Media Briefing: How news publishers are covering the Ukraine-Russia conflict on TikTok

In this week’s Media Briefing, media editor Kayleigh Barber looks at how news publishers are using TikTok to cover Russia’s invasion of Ukraine.

World news

The key hits: 

  • The hyper-personal TikTok algorithm makes it difficult to break news unlike on other platforms.
  • Vice World News and The Washington Post are turning journalists into personalities to establish trust in their brands.
  • CBS News is treating the Gen Z-dominant TikTok audience like its traditional nightly news audience.

As of last Thursday, many users’ TikTok “For You” pages (homepages on the platform tailored to individual users’ interest) may have looked noticeably different than they did a day prior. Videos of bombings and missile attacks on Ukraine were circulating the web at warp speed as Russia began an invasion of its western neighbor in a violent and unwarranted attack. TIkTok users around the world were given a first-hand look at the beginning stages of war.

News outlets, including CBS News, The Washington Post and Vice News, have been using TikTok to cover the conflict and have recorded the platform’s audience of 1 billion people be receptive to that coverage.

“Gen Z cares deeply about current affairs in the world and they have proven time and time again that they want and deserve quality, original journalism that feels authentic to the platform where they consume it,” said Christina Capatides, vp of social media and trending content at CBS News. “It’s a gross misunderstanding of younger audiences to assume that news content needs to be somehow dumbed down to be made palatable to them.” 

Key numbers:

  • 1 million: the number of new followers Vice World News gained in just under two weeks after it started covering the unrest between Ukraine and Russia. It now has 1.2 million followers and all of its TikTok coverage is and will be dedicated to this conflict indefinitely.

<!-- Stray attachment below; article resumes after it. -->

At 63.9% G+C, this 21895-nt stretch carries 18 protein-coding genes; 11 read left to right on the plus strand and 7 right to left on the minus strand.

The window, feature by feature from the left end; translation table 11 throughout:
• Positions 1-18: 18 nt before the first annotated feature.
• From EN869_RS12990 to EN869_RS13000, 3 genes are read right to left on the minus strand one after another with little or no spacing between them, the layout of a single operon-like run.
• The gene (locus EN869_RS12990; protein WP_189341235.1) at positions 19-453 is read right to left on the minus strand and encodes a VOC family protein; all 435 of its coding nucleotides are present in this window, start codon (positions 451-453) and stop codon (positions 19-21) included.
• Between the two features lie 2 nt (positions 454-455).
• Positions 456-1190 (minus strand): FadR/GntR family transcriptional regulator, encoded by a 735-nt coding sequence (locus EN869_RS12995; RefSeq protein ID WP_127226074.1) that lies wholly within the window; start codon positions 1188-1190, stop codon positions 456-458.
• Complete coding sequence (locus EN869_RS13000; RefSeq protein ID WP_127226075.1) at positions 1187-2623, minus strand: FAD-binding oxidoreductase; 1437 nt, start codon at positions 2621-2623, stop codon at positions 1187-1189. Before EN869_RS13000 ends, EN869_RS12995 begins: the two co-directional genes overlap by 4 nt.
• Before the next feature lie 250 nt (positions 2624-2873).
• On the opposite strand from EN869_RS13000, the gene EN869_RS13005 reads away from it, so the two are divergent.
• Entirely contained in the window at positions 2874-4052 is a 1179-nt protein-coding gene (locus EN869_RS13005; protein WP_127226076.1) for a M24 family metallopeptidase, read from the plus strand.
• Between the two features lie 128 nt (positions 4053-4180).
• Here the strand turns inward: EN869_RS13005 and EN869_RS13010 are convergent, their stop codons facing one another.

• 25,000: The number of new followers The Washington Post saw last week, which is 2.5 to 5 times higher than the average weekly follower count. Three-fourths of the Post’s TikTok posts covering the conflict will be dedicated to this war for the time being.
  • 200,000-300,000: The number of new followers CBS News estimates it’s gained since last week. It currently is posting a mix of Ukraine news and other U.S. and world news.

TikTok is not a friend to breaking news 

TikTok’s algorithm does not always favor breaking news. That can help to explain why the publishers aren’t necessarily racing to post videos on TikTok that cover the Russia-Ukraine news as it breaks. Instead, they’re focusing on second-day analysis and humanitarian stories from the ground.

Unlike Twitter, TikTok’s algorithm is more interest-based than chronological, so it’s not uncommon for users to see a video that was originally posted a week prior by the time they come across it. Because of that, being the first news outlet to post a breaking video of a missile attack or a family attempting to flee their home is not likely to matter much in the grand scheme of the algorithm.

“The unique platform trait of TikTok is you really can’t rely on the content that you post today to be seen today,” said Nick Cicero, vp of strategy at streaming and social intelligence company Conviva. 

Where tweets on Twitter see upwards of 90% of engagements within the first 72 hours of being posted, he said TikTok will continually serve users videos that were posted days or weeks ago.